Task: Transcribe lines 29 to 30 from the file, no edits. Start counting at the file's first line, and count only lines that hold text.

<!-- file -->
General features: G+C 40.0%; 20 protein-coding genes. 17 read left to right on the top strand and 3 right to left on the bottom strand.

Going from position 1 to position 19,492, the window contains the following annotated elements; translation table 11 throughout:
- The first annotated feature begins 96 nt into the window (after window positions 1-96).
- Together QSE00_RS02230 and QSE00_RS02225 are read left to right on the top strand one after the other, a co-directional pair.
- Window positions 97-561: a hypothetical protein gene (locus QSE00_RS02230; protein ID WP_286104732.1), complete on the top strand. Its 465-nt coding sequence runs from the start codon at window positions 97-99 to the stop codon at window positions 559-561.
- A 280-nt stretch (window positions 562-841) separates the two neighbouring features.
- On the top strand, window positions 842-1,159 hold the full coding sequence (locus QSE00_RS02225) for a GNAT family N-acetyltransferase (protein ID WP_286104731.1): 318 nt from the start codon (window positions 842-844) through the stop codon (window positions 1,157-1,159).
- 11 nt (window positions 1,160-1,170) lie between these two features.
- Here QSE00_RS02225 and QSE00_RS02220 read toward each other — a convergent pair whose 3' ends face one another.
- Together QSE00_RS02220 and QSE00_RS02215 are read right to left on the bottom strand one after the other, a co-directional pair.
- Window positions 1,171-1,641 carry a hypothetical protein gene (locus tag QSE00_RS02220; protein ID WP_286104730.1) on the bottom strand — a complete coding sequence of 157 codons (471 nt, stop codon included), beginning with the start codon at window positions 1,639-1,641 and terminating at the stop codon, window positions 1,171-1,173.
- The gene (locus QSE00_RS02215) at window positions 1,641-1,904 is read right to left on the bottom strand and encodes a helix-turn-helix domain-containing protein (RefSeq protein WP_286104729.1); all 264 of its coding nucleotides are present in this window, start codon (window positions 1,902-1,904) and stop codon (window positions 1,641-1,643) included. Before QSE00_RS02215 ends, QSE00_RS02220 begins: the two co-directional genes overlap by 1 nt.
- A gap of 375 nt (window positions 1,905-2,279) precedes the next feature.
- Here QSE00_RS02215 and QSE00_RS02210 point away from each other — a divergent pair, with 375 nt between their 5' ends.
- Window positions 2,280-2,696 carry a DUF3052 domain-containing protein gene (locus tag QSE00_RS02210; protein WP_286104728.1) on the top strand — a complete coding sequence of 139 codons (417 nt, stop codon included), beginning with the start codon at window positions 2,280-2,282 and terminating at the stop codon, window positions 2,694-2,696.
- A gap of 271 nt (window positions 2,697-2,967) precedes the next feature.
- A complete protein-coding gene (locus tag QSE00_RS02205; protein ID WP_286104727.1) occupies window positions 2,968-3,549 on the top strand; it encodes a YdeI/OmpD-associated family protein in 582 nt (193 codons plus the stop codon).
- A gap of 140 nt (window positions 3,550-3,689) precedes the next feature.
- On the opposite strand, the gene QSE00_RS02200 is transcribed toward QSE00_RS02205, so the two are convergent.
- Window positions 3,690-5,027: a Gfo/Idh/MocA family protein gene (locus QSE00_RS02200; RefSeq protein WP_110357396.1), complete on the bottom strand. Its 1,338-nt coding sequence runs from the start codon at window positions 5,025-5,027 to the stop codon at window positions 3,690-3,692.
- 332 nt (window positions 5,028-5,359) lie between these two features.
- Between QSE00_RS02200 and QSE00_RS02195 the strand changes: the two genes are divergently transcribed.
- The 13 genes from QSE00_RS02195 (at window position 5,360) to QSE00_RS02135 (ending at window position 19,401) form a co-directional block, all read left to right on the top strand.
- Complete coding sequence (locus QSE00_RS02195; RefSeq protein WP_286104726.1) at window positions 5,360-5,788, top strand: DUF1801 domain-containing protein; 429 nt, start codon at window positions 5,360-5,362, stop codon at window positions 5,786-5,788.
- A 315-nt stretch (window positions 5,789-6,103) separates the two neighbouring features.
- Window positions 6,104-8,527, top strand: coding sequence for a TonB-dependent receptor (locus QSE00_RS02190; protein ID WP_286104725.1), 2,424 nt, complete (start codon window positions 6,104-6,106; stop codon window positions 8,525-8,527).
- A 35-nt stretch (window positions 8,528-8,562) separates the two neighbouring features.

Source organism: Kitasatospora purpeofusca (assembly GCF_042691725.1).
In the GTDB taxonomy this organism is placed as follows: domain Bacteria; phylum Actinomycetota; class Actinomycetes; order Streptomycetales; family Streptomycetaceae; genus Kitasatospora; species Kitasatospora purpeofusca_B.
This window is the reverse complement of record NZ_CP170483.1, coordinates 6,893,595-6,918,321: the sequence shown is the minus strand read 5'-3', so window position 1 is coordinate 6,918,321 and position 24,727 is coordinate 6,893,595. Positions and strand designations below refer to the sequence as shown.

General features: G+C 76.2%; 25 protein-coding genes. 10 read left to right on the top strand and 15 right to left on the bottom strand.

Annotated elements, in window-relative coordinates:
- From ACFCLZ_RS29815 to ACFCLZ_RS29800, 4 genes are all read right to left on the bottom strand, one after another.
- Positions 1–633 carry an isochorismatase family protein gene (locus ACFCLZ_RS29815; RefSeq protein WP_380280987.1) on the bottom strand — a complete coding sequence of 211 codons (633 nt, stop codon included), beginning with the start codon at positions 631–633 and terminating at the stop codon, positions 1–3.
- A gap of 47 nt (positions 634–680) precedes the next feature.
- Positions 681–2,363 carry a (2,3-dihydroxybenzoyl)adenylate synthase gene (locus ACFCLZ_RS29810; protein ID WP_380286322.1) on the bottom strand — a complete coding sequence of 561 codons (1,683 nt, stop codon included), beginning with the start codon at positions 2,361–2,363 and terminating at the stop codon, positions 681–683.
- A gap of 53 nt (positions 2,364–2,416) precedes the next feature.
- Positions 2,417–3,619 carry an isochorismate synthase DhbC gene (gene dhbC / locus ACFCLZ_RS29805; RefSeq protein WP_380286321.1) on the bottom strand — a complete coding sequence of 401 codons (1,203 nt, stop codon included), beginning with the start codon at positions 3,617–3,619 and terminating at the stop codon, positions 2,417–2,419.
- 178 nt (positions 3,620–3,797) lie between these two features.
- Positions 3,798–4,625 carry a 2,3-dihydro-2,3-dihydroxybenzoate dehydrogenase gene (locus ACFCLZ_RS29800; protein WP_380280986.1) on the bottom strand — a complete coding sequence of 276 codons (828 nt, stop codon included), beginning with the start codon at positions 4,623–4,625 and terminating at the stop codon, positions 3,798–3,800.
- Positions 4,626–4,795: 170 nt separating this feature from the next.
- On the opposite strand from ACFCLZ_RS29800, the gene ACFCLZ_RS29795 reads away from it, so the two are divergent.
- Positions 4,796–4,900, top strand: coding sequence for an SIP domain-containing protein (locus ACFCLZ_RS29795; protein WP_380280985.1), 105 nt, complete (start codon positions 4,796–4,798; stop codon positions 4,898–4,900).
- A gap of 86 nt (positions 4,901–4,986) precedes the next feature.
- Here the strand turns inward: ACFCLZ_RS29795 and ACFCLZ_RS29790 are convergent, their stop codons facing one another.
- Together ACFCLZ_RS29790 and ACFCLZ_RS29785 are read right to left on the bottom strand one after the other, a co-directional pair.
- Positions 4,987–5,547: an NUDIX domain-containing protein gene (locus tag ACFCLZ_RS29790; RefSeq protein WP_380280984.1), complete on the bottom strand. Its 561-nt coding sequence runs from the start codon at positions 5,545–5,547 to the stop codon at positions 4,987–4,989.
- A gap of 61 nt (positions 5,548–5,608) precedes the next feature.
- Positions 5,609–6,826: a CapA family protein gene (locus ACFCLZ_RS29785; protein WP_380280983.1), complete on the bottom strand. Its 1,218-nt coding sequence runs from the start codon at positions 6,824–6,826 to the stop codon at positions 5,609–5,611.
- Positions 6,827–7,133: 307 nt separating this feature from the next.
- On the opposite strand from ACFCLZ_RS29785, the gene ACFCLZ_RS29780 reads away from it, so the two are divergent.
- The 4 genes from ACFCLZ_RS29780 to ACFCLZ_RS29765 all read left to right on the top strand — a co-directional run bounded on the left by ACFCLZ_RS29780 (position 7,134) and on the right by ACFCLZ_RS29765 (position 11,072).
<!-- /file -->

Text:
In the GTDB taxonomy this organism is placed as follows: domain Bacteria; phylum Actinomycetota; class Actinomycetes; order Streptomycetales; family Streptomycetaceae; genus Kitasatospora; species Kitasatospora purpeofusca_B.
This window is the reverse complement of record NZ_CP170483.1, coordinates 6,893,595-6,918,321: the sequence shown is the minus strand read 5'-3', so window position 1 is coordinate 6,918,321 and position 24,727 is coordinate 6,893,595. Positions and strand designations below refer to the sequence as shown.